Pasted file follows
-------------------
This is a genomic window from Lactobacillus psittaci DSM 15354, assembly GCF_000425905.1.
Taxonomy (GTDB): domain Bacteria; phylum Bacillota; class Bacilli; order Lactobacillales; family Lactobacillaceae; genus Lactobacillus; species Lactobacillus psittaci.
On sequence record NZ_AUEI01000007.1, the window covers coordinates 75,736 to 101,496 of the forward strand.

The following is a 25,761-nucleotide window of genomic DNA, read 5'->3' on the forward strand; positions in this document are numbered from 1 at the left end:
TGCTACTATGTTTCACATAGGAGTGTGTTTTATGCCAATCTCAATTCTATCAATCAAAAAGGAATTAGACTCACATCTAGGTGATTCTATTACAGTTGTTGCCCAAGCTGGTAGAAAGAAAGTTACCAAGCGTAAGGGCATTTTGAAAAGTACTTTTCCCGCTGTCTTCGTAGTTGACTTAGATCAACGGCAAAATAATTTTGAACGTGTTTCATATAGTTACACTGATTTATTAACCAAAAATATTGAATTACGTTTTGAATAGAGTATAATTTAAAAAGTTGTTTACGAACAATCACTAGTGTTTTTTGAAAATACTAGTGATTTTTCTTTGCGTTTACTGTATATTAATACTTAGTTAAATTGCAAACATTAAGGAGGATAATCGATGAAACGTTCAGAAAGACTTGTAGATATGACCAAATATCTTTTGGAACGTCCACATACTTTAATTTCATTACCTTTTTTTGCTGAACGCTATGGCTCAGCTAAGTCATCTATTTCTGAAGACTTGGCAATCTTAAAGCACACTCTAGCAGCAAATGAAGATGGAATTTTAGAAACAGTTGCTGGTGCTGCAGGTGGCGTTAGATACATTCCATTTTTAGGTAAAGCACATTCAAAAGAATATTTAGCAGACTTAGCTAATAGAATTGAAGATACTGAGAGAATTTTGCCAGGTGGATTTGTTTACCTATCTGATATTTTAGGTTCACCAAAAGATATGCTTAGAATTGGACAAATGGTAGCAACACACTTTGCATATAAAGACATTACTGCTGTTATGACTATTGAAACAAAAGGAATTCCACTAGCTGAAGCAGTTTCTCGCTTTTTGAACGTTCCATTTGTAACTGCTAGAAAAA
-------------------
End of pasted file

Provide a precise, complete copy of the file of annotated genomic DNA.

This is a genomic window from Lactobacillus psittaci DSM 15354, assembly GCF_000425905.1.
Taxonomy (GTDB): domain Bacteria; phylum Bacillota; class Bacilli; order Lactobacillales; family Lactobacillaceae; genus Lactobacillus; species Lactobacillus psittaci.
On sequence record NZ_AUEI01000007.1, the window covers coordinates 75,736 to 101,496 of the forward strand.

The following is a 25,761-nucleotide window of genomic DNA, read 5'->3' on the forward strand; positions in this document are numbered from 1 at the left end:
TGCTACTATGTTTCACATAGGAGTGTGTTTTATGCCAATCTCAATTCTATCAATCAAAAAGGAATTAGACTCACATCTAGGTGATTCTATTACAGTTGTTGCCCAAGCTGGTAGAAAGAAAGTTACCAAGCGTAAGGGCATTTTGAAAAGTACTTTTCCCGCTGTCTTCGTAGTTGACTTAGATCAACGGCAAAATAATTTTGAACGTGTTTCATATAGTTACACTGATTTATTAACCAAAAATATTGAATTACGTTTTGAATAGAGTATAATTTAAAAAGTTGTTTACGAACAATCACTAGTGTTTTTTGAAAATACTAGTGATTTTTCTTTGCGTTTACTGTATATTAATACTTAGTTAAATTGCAAACATTAAGGAGGATAATCGATGAAACGTTCAGAAAGACTTGTAGATATGACCAAATATCTTTTGGAACGTCCACATACTTTAATTTCATTACCTTTTTTTGCTGAACGCTATGGCTCAGCTAAGTCATCTATTTCTGAAGACTTGGCAATCTTAAAGCACACTCTAGCAGCAAATGAAGATGGAATTTTAGAAACAGTTGCTGGTGCTGCAGGTGGCGTTAGATACATTCCATTTTTAGGTAAAGCACATTCAAAAGAATATTTAGCAGACTTAGCTAATAGAATTGAAGATACTGAGAGAATTTTGCCAGGTGGATTTGTTTACCTATCTGATATTTTAGGTTCACCAAAAGATATGCTTAGAATTGGACAAATGGTAGCAACACACTTTGCATATAAAGACATTACTGCTGTTATGACTATTGAAACAAAAGGAATTCCACTAGCTGAAGCAGTTTCTCGCTTTTTGAACGTTCCATTTGTAACTGCTAGAAAAA